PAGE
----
catapult magazine

catapult magazine

Vol 10, Num 14 :: 2011.07.22 — 2011.09.01


Holy rest

Perhaps I speak for a generation, and if so, that’s okay.  We comprise a large percentage of the general population and the church, the body of believers. Like countless others in my generation, I memorized Ephesians 2:8-10 as practically the second most important passage, after John 3:16. We can quote the words of Paul like a chorus:

For by grace you have been saved through faith, and that not of yourselves, it is the will of God, not as a result of works lest anyone should boast. For we are His workmanship created in Christ Jesus for good works which God has pepared before hand that we should walk in them.

Therein lies the rub: created for good works. It is as though we missed the saved by grace part, and somehow labor under the premise that we must fill our days and nights with good works. We also struggle with feeling guilty if and when we give time to play. Do we really, in practice, believe in salvation by the work we do?

It is interesting that we American citizens are known worldwide for not taking our vacation days. The average American has 13 days of vacation, yet less than 60% use all of those vacation days. In Europe, workers enjoy 28-42 days of vacation, and an average of 75% of them use all of their days. And remember, theoretically, the some still consider the U.S. “a Christian nation” while most of Europe would not claim that distinction.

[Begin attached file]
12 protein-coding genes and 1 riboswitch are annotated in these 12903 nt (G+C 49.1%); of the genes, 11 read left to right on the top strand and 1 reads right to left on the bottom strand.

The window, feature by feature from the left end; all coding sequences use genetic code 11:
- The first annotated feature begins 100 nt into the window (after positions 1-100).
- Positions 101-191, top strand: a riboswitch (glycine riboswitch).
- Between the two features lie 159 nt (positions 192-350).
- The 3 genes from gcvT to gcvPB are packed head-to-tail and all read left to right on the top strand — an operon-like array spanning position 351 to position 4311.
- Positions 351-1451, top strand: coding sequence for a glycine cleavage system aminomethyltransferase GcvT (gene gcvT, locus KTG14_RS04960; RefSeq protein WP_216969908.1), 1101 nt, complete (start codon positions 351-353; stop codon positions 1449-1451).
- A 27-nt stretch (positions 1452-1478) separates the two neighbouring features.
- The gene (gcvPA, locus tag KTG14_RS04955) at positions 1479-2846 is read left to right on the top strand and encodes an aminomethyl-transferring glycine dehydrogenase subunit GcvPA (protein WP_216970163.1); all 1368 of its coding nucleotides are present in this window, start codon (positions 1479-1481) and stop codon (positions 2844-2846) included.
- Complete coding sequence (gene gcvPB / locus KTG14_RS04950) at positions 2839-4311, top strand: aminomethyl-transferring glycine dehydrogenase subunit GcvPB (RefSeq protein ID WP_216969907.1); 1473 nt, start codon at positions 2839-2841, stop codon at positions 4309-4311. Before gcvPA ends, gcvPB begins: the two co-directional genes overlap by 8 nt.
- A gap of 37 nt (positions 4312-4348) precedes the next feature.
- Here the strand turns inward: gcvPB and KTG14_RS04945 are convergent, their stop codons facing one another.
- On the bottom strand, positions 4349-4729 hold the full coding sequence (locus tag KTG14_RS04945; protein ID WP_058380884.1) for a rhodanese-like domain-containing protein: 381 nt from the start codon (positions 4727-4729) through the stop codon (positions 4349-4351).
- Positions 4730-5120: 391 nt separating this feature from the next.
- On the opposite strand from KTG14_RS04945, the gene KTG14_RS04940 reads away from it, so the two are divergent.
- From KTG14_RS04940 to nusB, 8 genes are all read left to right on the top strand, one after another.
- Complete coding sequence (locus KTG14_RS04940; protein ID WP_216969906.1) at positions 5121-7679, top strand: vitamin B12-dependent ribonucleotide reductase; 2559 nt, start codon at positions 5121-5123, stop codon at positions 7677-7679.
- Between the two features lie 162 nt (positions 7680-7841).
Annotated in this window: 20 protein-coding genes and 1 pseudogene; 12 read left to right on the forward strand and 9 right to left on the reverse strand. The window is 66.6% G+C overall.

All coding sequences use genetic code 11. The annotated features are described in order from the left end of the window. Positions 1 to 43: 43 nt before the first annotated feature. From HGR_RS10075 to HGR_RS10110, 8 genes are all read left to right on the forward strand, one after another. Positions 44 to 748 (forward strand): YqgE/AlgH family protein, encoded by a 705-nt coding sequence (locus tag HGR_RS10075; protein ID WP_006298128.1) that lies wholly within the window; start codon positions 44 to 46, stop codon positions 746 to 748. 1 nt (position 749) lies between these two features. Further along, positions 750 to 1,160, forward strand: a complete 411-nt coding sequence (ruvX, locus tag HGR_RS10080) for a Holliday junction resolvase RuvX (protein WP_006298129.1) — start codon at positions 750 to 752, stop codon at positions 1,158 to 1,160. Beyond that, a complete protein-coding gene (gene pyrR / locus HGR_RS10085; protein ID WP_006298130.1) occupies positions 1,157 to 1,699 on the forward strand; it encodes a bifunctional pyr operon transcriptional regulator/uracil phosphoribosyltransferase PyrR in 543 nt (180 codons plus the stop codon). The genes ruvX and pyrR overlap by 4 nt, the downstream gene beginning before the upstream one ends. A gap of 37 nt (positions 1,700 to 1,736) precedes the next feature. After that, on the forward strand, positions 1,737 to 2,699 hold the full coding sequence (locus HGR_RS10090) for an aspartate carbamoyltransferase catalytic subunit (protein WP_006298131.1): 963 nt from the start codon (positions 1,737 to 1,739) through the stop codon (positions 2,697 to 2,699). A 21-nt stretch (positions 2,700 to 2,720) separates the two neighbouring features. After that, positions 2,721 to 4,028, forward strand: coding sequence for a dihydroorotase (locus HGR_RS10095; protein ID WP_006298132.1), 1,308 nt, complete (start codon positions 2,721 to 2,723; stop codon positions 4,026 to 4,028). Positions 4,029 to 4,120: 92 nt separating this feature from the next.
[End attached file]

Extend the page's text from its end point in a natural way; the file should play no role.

So what am I saying? I’m saying that once more we have missed the boat by not considering the whole counsel of God. Do we really believe Proverbs 17: 22, which says, “A merry heart doeth good like medicine?” Merry just means joyful or glad.  Pretty simple, huh? In Galatians 5:22, joy is listed as the second of the fruit of the Spirit. Joy, akin to merriment, simply means gladness. We do know that laughing and experiencing joy causes a release of endorphins that brings decreased feelings of pain, secretion of endorphins that lead to feelings of euphoria, modulation of appetite, release of sex hormones and enhancement of the immune response. Sounds good, right?  The medical community also affirms that play is important for both children and adults. It is how we learn, calm and focus ourselves, generate creativity, develop and improve our social skills, build community and even heal emotional wounds.

In sum, I think God wants us to play, to laugh out loud, to walk away from work and the lie I grew up hearing that to burn out with good works is a desirable thing. Think about the myth there, how the burnt-out and cut-short life actually diminishes the opportunity to glorify God.  Instead, our loving God, who made us to enjoy play, to need play in order to learn, to build community and to heal, must smile Himself when we take a few hours or days to just relax, to lay aside our work and recharge our batteries.

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